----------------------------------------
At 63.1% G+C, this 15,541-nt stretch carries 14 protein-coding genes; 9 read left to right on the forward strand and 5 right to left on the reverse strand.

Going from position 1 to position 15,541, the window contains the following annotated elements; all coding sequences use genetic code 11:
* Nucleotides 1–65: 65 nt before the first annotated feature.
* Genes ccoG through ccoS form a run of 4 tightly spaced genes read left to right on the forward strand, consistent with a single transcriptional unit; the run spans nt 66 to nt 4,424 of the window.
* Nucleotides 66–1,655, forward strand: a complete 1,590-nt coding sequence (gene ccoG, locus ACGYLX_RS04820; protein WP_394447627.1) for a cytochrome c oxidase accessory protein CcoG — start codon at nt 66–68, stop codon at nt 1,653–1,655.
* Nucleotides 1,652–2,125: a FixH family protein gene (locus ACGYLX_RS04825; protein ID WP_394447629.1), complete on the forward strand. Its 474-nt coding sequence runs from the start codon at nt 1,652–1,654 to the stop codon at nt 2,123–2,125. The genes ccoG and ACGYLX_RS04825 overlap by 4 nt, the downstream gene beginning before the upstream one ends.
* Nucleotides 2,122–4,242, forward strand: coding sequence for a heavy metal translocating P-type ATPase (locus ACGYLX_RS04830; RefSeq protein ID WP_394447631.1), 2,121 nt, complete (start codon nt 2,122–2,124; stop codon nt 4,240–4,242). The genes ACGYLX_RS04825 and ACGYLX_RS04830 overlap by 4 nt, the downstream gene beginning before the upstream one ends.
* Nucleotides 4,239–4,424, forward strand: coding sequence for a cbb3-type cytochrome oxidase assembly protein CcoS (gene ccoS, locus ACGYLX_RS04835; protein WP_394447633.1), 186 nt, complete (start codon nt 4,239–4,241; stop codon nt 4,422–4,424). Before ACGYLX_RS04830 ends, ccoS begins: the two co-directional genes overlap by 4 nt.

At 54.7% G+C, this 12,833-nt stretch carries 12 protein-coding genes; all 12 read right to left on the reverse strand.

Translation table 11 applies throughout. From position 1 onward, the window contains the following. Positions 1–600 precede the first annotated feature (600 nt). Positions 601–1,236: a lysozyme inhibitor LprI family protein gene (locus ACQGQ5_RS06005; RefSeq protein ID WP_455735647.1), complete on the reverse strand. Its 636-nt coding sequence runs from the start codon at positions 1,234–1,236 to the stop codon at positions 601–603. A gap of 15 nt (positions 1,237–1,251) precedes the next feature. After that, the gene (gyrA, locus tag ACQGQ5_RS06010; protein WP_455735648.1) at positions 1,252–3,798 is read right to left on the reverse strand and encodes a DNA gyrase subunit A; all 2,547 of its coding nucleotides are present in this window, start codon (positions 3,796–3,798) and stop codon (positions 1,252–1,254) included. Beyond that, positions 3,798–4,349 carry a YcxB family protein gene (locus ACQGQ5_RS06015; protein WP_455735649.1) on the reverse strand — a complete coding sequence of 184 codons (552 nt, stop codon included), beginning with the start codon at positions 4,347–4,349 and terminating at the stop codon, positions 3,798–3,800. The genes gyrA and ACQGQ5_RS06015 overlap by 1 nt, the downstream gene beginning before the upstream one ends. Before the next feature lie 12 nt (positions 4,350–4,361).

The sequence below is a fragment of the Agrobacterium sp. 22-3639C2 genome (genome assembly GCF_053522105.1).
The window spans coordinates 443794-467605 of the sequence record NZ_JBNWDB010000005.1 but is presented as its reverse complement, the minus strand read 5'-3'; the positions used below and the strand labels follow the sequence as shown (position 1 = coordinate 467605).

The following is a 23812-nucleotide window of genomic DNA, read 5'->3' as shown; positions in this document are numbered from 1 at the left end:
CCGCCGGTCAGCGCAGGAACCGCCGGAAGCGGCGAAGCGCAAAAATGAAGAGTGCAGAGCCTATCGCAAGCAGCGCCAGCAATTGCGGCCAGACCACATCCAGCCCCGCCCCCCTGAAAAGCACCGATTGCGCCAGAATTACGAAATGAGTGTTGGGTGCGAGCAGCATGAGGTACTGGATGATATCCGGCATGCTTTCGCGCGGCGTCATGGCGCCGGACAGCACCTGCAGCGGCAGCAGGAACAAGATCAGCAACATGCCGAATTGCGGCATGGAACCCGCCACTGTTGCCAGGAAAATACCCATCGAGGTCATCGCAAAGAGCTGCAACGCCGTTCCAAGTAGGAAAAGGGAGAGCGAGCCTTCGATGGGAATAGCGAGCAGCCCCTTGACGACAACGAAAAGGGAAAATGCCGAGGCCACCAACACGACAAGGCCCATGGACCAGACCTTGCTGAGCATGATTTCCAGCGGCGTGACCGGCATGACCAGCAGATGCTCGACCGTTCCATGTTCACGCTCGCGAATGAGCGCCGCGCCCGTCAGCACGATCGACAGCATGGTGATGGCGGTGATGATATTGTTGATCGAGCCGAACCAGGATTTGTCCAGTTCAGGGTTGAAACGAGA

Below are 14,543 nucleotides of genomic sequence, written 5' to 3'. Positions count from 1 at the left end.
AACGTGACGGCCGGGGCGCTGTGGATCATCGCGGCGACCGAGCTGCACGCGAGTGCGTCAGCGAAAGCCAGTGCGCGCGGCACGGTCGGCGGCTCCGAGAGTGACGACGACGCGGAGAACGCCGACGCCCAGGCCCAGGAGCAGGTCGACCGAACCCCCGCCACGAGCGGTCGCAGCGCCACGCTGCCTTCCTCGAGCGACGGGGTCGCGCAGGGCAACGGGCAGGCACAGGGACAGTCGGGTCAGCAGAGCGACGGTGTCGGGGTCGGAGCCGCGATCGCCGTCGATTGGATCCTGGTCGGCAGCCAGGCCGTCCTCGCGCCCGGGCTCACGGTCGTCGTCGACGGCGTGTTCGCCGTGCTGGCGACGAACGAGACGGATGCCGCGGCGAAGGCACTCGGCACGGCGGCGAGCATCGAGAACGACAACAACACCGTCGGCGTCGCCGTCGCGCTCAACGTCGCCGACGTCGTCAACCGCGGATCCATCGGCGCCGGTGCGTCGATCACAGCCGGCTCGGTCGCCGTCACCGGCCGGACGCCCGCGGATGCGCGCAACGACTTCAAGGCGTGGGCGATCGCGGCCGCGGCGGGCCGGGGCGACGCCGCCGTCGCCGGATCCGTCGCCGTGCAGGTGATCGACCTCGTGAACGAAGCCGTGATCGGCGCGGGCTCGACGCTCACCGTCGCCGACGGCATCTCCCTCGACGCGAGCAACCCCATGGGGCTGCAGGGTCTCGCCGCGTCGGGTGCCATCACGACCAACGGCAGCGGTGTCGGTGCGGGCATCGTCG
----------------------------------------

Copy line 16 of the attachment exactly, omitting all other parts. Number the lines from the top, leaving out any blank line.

AACGTGACGGCCGGGGCGCTGTGGATCATCGCGGCGACCGAGCTGCACGCGAGTGCGTCAGCGAAAGCCAGTGCGCGCGGCACGGTCGGCGGCTCCGAGAGTGACGACGACGCGGAGAACGCCGACGCCCAGGCCCAGGAGCAGGTCGACCGAACCCCCGCCACGAGCGGTCGCAGCGCCACGCTGCCTTCCTCGAGCGACGGGGTCGCGCAGGGCAACGGGCAGGCACAGGGACAGTCGGGTCAGCAGAGCGACGGTGTCGGGGTCGGAGCCGCGATCGCCGTCGATTGGATCCTGGTCGGCAGCCAGGCCGTCCTCGCGCCCGGGCTCACGGTCGTCGTCGACGGCGTGTTCGCCGTGCTGGCGACGAACGAGACGGATGCCGCGGCGAAGGCACTCGGCACGGCGGCGAGCATCGAGAACGACAACAACACCGTCGGCGTCGCCGTCGCGCTCAACGTCGCCGACGTCGTCAACCGCGGATCCATCGGCGCCGGTGCGTCGATCACAGCCGGCTCGGTCGCCGTCACCGGCCGGACGCCCGCGGATGCGCGCAACGACTTCAAGGCGTGGGCGATCGCGGCCGCGGCGGGCCGGGGCGACGCCGCCGTCGCCGGATCCGTCGCCGTGCAGGTGATCGACCTCGTGAACGAAGCCGTGATCGGCGCGGGCTCGACGCTCACCGTCGCCGACGGCATCTCCCTCGACGCGAGCAACCCCATGGGGCTGCAGGGTCTCGCCGCGTCGGGTGCCATCACGACCAACGGCAGCGGTGTCGGTGCGGGCATCGTCG